Commentary on the Gospel of

Molly Mattingly - Creighton University's Campus Ministry and St. John's Parish
The question I find myself considering from today’s readings is, “What sort of praise am I offering God?” It’s an odd question. To begin with, it assumes I am offering praise and not some other communication. It can also imply conscious intention to praise God, which I certainly don’t always have at the forefront of my mind. It definitely implies that there are different sorts of praise. And yet, that is the question that has stuck.

It comes from the psalm today, which I usually think of as “the priest psalm.” This is not least because one of the priests at my parish growing up always referenced it after communion: “What shall we return to the Lord for all he has given us? Let us take the chalice of salvation, and call upon the name of the Lord.” To recognize a gift, accept it, and give thanks is a form of praise. It certainly doesn’t seem like much, especially considering the scope of the gift of all creation and Christ’s sacrifice.

In the first reading, another line stuck with me on this question: “When the day came for Elkanah to offer sacrifice, he used to give a portion each to his wife Peninnah and to all her sons and daughters, but a double portion to Hannah because he loved her, though the LORD had made her barren.” In this context, Hannah needed materials in order to praise. That wasn’t what struck me, though. It was that Hannah does not have the means to praise until she receives it, and, because she has less and because she is loved, she receives the ability to praise even more. At the risk of comparing Elkanah to God, I believe that we receive all things from God, including our ability, and even desire, to praise God. These things are all gifts. When we praise God, we offer back what came from God to begin with. We can find joy by participation in that giving, by some miracle.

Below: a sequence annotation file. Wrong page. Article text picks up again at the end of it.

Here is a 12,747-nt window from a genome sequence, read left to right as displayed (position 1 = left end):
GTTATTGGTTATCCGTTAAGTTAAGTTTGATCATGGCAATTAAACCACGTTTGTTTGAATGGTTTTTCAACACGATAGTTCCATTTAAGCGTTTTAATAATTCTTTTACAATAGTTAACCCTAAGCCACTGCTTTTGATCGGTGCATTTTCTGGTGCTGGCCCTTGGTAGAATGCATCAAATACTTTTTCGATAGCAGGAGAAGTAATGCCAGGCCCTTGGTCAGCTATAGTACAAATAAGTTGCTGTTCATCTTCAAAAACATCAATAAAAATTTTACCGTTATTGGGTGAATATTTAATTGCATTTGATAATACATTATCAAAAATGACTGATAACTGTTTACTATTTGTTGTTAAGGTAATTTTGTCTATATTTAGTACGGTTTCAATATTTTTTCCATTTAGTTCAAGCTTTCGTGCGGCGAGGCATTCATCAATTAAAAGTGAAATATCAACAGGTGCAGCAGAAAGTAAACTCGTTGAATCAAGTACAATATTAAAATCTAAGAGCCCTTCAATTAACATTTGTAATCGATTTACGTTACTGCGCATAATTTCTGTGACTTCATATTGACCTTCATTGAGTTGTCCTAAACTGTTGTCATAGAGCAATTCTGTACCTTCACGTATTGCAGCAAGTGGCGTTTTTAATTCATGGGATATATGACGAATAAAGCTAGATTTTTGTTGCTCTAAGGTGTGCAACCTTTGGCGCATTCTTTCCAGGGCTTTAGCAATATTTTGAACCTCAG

Furthermore, Hannah was not happy, yet still offered praise to God. Praise does not require happiness, though it’s nice when the practice lines up with the emotion. Perhaps praise even when I’m not feeling cheery is still praise. I think of the line from the hymn: “Through all the tumult and the strife, I hear the music ringing. It sounds and echoes in my soul; how can I keep from singing?” Whether the words or music seem from the outside to be dry and dutiful, or mournful through tears, or reluctant, or boisterous, it is still praise. It is still forming me, reminding me that there are gifts to be thankful for and a Giver, reminding me to praise when I am happy, too.

The Gospel tells of Jesus calling his first disciples, who simply got up from their daily tasks and followed him. It doesn’t mention the word “praise” anywhere, but that’s what the disciples are doing. They accept God’s invitation and spend their lives aligning themselves with God’s will. They go as they are and let God lead them. Isn’t that the same as constantly accepting the gift and giving it back? It is a lived praise, which includes both suffering and joy.

What sort of praise are you offering God?


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